On the page, you can listen through all of the recordings. You can also see information about how the sound was recorded – whether it was through the Google app or elsewhere – as well as any transcription of what was said if Google has turned it into text successfully.

But perhaps the most useful – and least cringe-inducing – reason to visit the page is to delete everything from there, should you so wish. That can be done either by selecting specific recordings or deleting everything in one go.

To delete particular files, you can click the check box on the left and then move back to the top of the page and select “delete”. To get rid of everything, you can press the “More” button, select “Delete options” and then “Advanced” and click through.

The easiest way to stop Google recording everything is to turn off the virtual assistant and never to use voice search. But that solution also gets at the central problem of much privacy and data use today – doing so cuts off one of the most useful things about having an Android phone or using Google search.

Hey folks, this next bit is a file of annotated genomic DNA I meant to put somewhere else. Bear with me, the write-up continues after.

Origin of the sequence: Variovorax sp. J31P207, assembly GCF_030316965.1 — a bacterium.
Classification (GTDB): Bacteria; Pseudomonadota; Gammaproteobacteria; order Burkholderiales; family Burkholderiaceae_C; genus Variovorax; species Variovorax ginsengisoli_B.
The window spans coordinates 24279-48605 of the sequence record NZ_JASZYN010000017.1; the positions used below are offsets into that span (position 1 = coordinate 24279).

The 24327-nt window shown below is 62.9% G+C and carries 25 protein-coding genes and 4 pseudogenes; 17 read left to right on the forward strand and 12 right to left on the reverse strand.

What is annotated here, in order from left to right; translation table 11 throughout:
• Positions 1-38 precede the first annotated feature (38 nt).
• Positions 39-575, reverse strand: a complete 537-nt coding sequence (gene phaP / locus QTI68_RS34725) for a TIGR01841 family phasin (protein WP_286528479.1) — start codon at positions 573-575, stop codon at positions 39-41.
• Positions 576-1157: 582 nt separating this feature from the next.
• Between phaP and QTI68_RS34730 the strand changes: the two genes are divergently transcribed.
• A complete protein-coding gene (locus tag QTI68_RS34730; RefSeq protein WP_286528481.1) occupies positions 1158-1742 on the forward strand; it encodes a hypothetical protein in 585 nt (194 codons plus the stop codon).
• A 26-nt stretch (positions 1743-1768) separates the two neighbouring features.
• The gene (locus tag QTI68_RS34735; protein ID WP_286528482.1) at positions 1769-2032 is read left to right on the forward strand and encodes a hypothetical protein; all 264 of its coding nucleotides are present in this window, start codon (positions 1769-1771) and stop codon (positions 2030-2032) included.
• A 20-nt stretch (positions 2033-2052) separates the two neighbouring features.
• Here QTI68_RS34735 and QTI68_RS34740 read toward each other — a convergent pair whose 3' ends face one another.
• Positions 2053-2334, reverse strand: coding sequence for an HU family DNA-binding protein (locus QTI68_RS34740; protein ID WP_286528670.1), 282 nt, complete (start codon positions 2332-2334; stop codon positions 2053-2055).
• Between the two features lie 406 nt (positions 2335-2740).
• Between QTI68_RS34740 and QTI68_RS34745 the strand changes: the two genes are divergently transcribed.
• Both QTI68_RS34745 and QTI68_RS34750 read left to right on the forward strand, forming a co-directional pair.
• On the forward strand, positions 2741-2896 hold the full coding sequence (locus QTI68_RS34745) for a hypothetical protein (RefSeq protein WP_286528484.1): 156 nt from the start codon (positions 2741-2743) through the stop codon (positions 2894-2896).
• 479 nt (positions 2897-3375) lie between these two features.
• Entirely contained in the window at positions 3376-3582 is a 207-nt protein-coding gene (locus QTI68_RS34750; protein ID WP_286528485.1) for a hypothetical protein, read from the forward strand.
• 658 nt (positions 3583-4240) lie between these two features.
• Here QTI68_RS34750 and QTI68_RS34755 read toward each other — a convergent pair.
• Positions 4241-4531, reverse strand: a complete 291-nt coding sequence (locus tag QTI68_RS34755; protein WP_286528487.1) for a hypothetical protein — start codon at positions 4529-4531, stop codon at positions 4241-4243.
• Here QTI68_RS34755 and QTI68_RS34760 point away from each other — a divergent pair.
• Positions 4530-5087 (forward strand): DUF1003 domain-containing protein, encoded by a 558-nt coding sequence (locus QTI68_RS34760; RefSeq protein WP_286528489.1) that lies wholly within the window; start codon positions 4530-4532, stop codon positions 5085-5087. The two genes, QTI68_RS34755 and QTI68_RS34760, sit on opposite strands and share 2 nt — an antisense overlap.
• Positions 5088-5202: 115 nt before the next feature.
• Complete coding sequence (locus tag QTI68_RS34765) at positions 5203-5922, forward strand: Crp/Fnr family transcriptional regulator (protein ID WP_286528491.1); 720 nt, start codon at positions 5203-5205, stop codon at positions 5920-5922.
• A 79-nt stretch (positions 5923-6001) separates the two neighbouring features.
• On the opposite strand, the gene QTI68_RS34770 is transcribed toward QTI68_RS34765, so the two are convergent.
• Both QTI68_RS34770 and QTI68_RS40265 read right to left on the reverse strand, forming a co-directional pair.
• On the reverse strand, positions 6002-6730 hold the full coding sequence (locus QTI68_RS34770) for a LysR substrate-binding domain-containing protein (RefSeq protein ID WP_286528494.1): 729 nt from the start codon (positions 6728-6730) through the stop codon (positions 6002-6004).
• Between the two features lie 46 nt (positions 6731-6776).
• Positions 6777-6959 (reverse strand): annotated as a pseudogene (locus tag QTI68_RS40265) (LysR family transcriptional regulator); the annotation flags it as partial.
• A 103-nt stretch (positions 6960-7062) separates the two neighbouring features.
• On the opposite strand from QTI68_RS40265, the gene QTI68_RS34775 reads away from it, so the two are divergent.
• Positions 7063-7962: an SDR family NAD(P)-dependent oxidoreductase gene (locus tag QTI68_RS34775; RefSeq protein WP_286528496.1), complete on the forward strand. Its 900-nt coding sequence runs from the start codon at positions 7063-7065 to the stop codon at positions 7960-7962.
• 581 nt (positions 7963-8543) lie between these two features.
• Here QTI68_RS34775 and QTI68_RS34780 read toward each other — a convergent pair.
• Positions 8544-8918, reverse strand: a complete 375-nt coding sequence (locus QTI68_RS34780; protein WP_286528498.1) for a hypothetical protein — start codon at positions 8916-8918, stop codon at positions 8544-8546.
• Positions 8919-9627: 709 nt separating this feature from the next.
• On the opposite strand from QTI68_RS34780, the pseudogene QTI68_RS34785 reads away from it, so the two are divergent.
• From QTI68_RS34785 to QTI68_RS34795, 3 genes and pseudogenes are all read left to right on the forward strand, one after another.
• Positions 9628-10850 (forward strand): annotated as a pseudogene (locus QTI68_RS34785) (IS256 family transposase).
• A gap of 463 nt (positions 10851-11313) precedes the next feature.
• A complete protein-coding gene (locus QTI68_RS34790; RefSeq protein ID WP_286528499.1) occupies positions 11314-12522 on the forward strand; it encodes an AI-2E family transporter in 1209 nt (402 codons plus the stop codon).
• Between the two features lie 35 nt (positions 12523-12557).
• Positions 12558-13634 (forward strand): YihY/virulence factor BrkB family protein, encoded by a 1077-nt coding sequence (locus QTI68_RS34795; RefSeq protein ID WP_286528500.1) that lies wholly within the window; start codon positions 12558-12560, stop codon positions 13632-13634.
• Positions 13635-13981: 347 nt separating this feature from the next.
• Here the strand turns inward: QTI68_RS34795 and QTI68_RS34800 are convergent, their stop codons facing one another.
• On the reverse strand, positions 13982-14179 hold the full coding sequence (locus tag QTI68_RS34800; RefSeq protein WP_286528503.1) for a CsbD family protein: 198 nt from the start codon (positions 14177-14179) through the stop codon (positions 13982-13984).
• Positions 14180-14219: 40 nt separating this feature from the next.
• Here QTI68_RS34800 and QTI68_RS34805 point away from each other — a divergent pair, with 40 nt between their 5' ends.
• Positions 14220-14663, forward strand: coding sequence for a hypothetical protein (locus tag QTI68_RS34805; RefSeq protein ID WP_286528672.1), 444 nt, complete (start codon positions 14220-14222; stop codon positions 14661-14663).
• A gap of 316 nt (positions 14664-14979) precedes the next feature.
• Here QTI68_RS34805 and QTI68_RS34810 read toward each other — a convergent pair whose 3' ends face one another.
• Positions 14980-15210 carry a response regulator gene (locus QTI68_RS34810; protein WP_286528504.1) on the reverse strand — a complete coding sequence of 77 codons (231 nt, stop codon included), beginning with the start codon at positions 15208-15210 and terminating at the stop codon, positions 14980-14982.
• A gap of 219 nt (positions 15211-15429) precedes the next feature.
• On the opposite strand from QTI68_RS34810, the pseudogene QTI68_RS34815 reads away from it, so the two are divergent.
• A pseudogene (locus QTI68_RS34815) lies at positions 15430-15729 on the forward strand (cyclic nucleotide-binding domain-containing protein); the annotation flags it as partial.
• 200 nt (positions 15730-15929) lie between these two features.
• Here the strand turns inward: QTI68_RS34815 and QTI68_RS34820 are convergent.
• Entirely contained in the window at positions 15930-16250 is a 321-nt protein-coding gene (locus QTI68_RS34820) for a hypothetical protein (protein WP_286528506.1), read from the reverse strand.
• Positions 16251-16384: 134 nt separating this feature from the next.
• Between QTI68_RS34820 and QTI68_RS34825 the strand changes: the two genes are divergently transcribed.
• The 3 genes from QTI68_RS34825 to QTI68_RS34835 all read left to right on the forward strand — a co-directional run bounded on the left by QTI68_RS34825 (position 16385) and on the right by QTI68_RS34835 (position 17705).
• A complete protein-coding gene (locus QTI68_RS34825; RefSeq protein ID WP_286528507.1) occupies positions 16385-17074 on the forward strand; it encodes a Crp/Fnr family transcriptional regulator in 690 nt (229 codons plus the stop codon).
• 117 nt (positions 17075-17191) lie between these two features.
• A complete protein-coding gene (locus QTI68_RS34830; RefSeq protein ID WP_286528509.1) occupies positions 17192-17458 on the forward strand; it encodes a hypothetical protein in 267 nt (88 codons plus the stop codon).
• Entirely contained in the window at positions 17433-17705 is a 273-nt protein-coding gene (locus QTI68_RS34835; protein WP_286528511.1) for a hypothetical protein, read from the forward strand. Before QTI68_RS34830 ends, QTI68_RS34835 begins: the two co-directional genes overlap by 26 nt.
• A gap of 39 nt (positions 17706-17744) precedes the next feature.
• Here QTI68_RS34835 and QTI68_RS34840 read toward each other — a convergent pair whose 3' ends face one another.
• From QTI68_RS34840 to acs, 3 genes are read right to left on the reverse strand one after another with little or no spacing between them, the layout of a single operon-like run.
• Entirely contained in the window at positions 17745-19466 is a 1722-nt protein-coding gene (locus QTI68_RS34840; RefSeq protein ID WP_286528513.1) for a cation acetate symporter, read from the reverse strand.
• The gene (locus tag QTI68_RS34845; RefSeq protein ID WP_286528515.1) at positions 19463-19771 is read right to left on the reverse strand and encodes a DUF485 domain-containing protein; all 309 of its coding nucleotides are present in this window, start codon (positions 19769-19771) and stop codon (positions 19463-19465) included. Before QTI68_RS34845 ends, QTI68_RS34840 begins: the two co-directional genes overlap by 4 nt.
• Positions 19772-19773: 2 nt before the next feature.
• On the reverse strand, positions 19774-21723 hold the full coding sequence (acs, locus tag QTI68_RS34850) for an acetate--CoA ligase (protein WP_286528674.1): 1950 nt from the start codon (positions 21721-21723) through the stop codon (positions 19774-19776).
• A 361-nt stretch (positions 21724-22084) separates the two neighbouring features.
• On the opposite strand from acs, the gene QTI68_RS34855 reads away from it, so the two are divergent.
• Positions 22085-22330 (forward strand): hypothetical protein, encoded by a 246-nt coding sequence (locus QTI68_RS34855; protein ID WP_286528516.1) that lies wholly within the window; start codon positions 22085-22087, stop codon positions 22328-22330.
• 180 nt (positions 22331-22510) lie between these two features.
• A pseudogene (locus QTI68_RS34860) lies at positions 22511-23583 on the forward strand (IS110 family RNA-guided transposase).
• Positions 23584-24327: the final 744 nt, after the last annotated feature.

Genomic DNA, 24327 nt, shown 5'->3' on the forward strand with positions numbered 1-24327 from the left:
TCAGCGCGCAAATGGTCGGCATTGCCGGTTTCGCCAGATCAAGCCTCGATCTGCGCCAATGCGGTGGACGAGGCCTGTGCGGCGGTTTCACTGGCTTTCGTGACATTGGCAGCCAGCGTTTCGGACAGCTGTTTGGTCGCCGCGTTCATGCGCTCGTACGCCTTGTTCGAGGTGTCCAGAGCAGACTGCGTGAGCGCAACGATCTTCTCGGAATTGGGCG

That is really scary.

I’ve been an Android user for a long time. I always knew that Google kept my browsing history and location history, but the audio is just plain creepy. There are literally thousands of files in there of brief snippets of me in conversations when I was just using the Chrome browser.

They are all deleted, but I’m sure they are never really gone.


This is why I still use a Blackberry. It’s not totally secure but it is much more private friendly than Apple or Android. I have an iPhone for work, but I keep it turned off when I’m not working. They only thing I use it for outside of work is Uber. I use Blackberry for all of my personal stuff.


Have you ever noticed that when you talk about visiting a place or ordering a type of food, the ads served on the websites you are looking at seem to reflect what you were just talking about? This is why.


Is there any way to prevent this from happening?

I don’t need the answer “don’t use Google” because that’s not what I am asking. If you still use Google services can you increase privacy in any way?